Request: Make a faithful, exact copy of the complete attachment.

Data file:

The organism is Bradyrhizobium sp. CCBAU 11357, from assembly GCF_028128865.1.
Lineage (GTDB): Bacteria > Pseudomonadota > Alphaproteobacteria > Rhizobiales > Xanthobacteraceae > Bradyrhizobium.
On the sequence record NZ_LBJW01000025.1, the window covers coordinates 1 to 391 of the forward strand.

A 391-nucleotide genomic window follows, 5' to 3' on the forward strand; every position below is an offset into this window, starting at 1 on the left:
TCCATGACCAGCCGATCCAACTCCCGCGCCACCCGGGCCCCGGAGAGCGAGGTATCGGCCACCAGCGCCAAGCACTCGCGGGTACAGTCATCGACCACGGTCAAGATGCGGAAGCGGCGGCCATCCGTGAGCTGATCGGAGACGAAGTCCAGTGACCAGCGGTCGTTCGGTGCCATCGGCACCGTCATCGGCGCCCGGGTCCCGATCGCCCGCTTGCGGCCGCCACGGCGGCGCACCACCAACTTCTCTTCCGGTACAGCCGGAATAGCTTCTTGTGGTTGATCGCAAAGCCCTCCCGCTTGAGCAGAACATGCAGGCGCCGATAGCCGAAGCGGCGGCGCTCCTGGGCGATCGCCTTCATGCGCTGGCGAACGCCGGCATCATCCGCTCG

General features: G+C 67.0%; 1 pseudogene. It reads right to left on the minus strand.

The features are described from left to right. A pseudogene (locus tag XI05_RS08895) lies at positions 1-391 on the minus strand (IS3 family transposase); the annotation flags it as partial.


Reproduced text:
The organism is Bradyrhizobium sp. CCBAU 11357, from assembly GCF_028128865.1.
Lineage (GTDB): Bacteria > Pseudomonadota > Alphaproteobacteria > Rhizobiales > Xanthobacteraceae > Bradyrhizobium.
On the sequence record NZ_LBJW01000025.1, the window covers coordinates 1 to 391 of the forward strand.

A 391-nucleotide genomic window follows, 5' to 3' on the forward strand; every position below is an offset into this window, starting at 1 on the left:
TCCATGACCAGCCGATCCAACTCCCGCGCCACCCGGGCCCCGGAGAGCGAGGTATCGGCCACCAGCGCCAAGCACTCGCGGGTACAGTCATCGACCACGGTCAAGATGCGGAAGCGGCGGCCATCCGTGAGCTGATCGGAGACGAAGTCCAGTGACCAGCGGTCGTTCGGTGCCATCGGCACCGTCATCGGCGCCCGGGTCCCGATCGCCCGCTTGCGGCCGCCACGGCGGCGCACCACCAACTTCTCTTCCGGTACAGCCGGAATAGCTTCTTGTGGTTGATCGCAAAGCCCTCCCGCTTGAGCAGAACATGCAGGCGCCGATAGCCGAAGCGGCGGCGCTCCTGGGCGATCGCCTTCATGCGCTGGCGAACGCCGGCATCATCCGCTCG

General features: G+C 67.0%; 1 pseudogene. It reads right to left on the minus strand.

The features are described from left to right. A pseudogene (locus tag XI05_RS08895) lies at positions 1-391 on the minus strand (IS3 family transposase); the annotation flags it as partial.